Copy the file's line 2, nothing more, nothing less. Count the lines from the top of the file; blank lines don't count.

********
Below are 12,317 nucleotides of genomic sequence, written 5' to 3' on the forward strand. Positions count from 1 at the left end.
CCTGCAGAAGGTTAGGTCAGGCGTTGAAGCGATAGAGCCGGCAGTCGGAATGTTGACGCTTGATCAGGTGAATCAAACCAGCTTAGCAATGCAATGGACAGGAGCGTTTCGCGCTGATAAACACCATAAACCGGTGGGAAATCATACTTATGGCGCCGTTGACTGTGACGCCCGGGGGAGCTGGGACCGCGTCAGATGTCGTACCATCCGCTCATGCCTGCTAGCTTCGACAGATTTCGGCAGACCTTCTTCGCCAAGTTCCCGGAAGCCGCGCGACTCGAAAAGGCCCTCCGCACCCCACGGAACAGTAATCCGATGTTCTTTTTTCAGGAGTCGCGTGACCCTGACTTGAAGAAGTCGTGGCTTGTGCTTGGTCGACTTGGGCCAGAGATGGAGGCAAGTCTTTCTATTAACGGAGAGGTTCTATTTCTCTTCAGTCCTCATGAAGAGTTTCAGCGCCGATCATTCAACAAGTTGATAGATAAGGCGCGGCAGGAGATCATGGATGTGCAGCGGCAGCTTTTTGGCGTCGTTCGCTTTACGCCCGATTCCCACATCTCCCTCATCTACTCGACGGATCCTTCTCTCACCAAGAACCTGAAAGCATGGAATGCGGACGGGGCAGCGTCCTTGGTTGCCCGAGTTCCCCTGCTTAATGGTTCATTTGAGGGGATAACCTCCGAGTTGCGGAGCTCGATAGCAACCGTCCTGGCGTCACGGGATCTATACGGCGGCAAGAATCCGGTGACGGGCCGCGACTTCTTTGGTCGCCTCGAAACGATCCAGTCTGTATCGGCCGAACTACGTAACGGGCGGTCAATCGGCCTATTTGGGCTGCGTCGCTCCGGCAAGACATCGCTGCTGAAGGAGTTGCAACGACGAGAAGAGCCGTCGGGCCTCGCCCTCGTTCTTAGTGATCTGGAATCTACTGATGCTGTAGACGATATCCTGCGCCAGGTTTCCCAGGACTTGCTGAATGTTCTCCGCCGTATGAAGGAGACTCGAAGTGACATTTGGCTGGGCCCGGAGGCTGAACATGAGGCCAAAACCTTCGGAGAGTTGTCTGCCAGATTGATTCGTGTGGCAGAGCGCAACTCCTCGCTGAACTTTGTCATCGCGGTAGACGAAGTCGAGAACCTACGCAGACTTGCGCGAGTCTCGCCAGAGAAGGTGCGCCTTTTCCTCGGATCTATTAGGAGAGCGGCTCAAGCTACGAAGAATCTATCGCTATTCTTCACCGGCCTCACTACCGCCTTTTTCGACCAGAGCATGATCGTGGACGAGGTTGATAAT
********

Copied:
CCTGCAGAAGGTTAGGTCAGGCGTTGAAGCGATAGAGCCGGCAGTCGGAATGTTGACGCTTGATCAGGTGAATCAAACCAGCTTAGCAATGCAATGGACAGGAGCGTTTCGCGCTGATAAACACCATAAACCGGTGGGAAATCATACTTATGGCGCCGTTGACTGTGACGCCCGGGGGAGCTGGGACCGCGTCAGATGTCGTACCATCCGCTCATGCCTGCTAGCTTCGACAGATTTCGGCAGACCTTCTTCGCCAAGTTCCCGGAAGCCGCGCGACTCGAAAAGGCCCTCCGCACCCCACGGAACAGTAATCCGATGTTCTTTTTTCAGGAGTCGCGTGACCCTGACTTGAAGAAGTCGTGGCTTGTGCTTGGTCGACTTGGGCCAGAGATGGAGGCAAGTCTTTCTATTAACGGAGAGGTTCTATTTCTCTTCAGTCCTCATGAAGAGTTTCAGCGCCGATCATTCAACAAGTTGATAGATAAGGCGCGGCAGGAGATCATGGATGTGCAGCGGCAGCTTTTTGGCGTCGTTCGCTTTACGCCCGATTCCCACATCTCCCTCATCTACTCGACGGATCCTTCTCTCACCAAGAACCTGAAAGCATGGAATGCGGACGGGGCAGCGTCCTTGGTTGCCCGAGTTCCCCTGCTTAATGGTTCATTTGAGGGGATAACCTCCGAGTTGCGGAGCTCGATAGCAACCGTCCTGGCGTCACGGGATCTATACGGCGGCAAGAATCCGGTGACGGGCCGCGACTTCTTTGGTCGCCTCGAAACGATCCAGTCTGTATCGGCCGAACTACGTAACGGGCGGTCAATCGGCCTATTTGGGCTGCGTCGCTCCGGCAAGACATCGCTGCTGAAGGAGTTGCAACGACGAGAAGAGCCGTCGGGCCTCGCCCTCGTTCTTAGTGATCTGGAATCTACTGATGCTGTAGACGATATCCTGCGCCAGGTTTCCCAGGACTTGCTGAATGTTCTCCGCCGTATGAAGGAGACTCGAAGTGACATTTGGCTGGGCCCGGAGGCTGAACATGAGGCCAAAACCTTCGGAGAGTTGTCTGCCAGATTGATTCGTGTGGCAGAGCGCAACTCCTCGCTGAACTTTGTCATCGCGGTAGACGAAGTCGAGAACCTACGCAGACTTGCGCGAGTCTCGCCAGAGAAGGTGCGCCTTTTCCTCGGATCTATTAGGAGAGCGGCTCAAGCTACGAAGAATCTATCGCTATTCTTCACCGGCCTCACTACCGCCTTTTTCGACCAGAGCATGATCGTGGACGAGGTTGATAAT